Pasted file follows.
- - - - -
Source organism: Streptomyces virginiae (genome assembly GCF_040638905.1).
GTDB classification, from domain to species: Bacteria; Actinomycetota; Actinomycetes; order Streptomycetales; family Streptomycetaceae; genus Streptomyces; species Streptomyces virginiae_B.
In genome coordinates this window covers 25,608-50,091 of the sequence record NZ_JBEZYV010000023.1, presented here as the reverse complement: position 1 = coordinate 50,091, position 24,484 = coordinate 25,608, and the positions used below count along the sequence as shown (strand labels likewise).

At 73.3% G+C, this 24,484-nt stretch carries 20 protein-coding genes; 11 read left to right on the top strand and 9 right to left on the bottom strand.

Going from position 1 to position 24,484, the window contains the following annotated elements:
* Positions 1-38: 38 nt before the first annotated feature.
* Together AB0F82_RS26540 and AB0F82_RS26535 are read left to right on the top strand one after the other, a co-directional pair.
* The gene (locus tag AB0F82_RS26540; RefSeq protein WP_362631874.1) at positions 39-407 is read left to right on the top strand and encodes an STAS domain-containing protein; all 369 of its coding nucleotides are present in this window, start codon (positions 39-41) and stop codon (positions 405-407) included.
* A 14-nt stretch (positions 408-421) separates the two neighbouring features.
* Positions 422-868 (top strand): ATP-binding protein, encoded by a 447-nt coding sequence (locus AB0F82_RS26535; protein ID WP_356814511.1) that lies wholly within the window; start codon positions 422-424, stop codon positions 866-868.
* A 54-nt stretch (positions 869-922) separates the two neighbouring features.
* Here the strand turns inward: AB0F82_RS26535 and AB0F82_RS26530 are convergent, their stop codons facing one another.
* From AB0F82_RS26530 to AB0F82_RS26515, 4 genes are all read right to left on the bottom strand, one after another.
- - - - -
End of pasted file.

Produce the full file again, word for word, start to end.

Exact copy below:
Source organism: Streptomyces virginiae (genome assembly GCF_040638905.1).
GTDB classification, from domain to species: Bacteria; Actinomycetota; Actinomycetes; order Streptomycetales; family Streptomycetaceae; genus Streptomyces; species Streptomyces virginiae_B.
In genome coordinates this window covers 25,608-50,091 of the sequence record NZ_JBEZYV010000023.1, presented here as the reverse complement: position 1 = coordinate 50,091, position 24,484 = coordinate 25,608, and the positions used below count along the sequence as shown (strand labels likewise).

At 73.3% G+C, this 24,484-nt stretch carries 20 protein-coding genes; 11 read left to right on the top strand and 9 right to left on the bottom strand.

Going from position 1 to position 24,484, the window contains the following annotated elements:
* Positions 1-38: 38 nt before the first annotated feature.
* Together AB0F82_RS26540 and AB0F82_RS26535 are read left to right on the top strand one after the other, a co-directional pair.
* The gene (locus tag AB0F82_RS26540; RefSeq protein WP_362631874.1) at positions 39-407 is read left to right on the top strand and encodes an STAS domain-containing protein; all 369 of its coding nucleotides are present in this window, start codon (positions 39-41) and stop codon (positions 405-407) included.
* A 14-nt stretch (positions 408-421) separates the two neighbouring features.
* Positions 422-868 (top strand): ATP-binding protein, encoded by a 447-nt coding sequence (locus AB0F82_RS26535; protein ID WP_356814511.1) that lies wholly within the window; start codon positions 422-424, stop codon positions 866-868.
* A 54-nt stretch (positions 869-922) separates the two neighbouring features.
* Here the strand turns inward: AB0F82_RS26535 and AB0F82_RS26530 are convergent, their stop codons facing one another.
* From AB0F82_RS26530 to AB0F82_RS26515, 4 genes are all read right to left on the bottom strand, one after another.